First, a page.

Modern interpretations of sustainable development

    Research output: Contribution to journalArticle

    43 Citations (Scopus)

    Abstract

    Early interpretations of sustainable development based on weak sustainability address neither the limits to the earth's resilience nor our failure to curb consumption. Given the challenges facing the earth today, especially climate change, a much more meaningful instrument is required and a new ethic based on the ecological carrying capacity of the Earth. The article examines the impact of those early interpretations before exploring the importance of ecological sustainability as the moral and (potentially fundamental) legal principle underpinning the concept of sustainable development. It examines the influence of the climate change agenda before examining the mechanisms available to make this ethic operational. Sustainable development has the capacity to set meaningful objectives, duties and rules, and provide boundaries for decision making, as reflected in recent legislation. Enhancing ecological sustainability through improving supply and impact is relatively easy for governments, businesses, and individuals; reducing consumption is much harder, and will require strong leadership.

    Original languageEnglish
    Pages (from-to)32-54
    Number of pages23
    JournalJournal of Law and Society
    Volume36
    Issue number1
    DOIs
    Publication statusPublished - Mar 2009

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    sustainable development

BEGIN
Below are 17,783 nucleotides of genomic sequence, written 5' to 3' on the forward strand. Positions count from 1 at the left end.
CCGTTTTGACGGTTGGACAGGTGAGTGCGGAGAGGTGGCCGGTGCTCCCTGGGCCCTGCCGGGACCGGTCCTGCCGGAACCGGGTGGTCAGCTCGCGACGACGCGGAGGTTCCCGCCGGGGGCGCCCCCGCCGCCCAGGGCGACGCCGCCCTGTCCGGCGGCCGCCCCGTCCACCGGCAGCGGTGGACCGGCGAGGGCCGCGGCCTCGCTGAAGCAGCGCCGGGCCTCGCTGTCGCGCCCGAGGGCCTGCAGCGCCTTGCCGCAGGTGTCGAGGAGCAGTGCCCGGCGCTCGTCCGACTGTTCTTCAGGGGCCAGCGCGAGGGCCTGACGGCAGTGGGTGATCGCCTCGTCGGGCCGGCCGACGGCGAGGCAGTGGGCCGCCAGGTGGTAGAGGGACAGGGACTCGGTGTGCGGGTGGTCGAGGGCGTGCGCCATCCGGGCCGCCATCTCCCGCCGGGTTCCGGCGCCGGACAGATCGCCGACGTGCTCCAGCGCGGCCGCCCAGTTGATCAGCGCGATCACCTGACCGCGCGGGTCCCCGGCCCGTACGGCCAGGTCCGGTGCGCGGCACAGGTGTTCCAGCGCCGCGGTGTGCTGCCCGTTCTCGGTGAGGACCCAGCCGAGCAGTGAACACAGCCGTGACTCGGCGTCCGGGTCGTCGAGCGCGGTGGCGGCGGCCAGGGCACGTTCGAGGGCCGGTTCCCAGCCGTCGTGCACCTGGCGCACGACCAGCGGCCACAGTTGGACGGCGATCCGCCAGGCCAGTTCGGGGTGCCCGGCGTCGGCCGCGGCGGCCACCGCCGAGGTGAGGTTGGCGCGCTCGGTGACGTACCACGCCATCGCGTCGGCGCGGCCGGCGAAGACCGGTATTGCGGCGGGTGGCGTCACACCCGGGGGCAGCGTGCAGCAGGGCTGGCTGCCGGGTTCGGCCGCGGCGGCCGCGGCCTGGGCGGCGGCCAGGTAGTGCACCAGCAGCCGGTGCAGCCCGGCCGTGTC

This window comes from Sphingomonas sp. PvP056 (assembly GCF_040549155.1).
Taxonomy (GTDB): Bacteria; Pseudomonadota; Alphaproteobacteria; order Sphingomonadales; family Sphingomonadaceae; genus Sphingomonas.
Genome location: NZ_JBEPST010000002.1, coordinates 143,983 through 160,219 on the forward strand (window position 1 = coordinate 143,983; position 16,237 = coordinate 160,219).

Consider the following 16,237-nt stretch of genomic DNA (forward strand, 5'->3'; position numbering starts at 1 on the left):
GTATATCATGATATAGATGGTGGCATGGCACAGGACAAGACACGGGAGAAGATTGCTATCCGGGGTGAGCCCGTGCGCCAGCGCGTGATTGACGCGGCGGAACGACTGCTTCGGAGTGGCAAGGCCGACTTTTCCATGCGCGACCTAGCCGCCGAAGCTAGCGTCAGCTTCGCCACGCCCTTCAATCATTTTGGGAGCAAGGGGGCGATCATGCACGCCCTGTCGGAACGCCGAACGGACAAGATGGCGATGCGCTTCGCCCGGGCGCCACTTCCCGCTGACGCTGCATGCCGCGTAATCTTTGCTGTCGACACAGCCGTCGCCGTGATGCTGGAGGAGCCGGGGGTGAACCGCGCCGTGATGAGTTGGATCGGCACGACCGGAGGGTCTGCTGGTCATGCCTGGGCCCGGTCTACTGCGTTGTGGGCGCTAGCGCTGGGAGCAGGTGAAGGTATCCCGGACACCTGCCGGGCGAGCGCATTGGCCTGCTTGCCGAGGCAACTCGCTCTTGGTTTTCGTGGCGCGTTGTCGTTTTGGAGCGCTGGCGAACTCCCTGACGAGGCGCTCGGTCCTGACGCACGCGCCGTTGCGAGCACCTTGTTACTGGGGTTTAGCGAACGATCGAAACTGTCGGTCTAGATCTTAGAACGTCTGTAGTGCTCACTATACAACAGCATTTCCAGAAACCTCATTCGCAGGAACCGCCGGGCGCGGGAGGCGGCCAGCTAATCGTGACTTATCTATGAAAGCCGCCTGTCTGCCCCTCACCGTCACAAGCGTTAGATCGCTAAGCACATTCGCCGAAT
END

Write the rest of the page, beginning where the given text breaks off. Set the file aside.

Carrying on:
sustainability
    interpretation
    climate change
    moral philosophy
    resilience
    legislation
    leadership
    supply
    decision making

    Keywords

    • Sustainable development

    Cite this

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    abstract = "Early interpretations of sustainable development based on weak sustainability address neither the limits to the earth's resilience nor our failure to curb consumption. Given the challenges facing the earth today, especially climate change, a much more meaningful instrument is required and a new ethic based on the ecological carrying capacity of the Earth. The article examines the impact of those early interpretations before exploring the importance of ecological sustainability as the moral and (potentially fundamental) legal principle underpinning the concept of sustainable development. It examines the influence of the climate change agenda before examining the mechanisms available to make this ethic operational. Sustainable development has the capacity to set meaningful objectives, duties and rules, and provide boundaries for decision making, as reflected in recent legislation. Enhancing ecological sustainability through improving supply and impact is relatively easy for governments, businesses, and individuals; reducing consumption is much harder, and will require strong leadership.",
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    Modern interpretations of sustainable development. / Ross, Andrea.

    In: Journal of Law and Society, Vol. 36, No. 1, 03.2009, p. 32-54.

    Research output: Contribution to journalArticle

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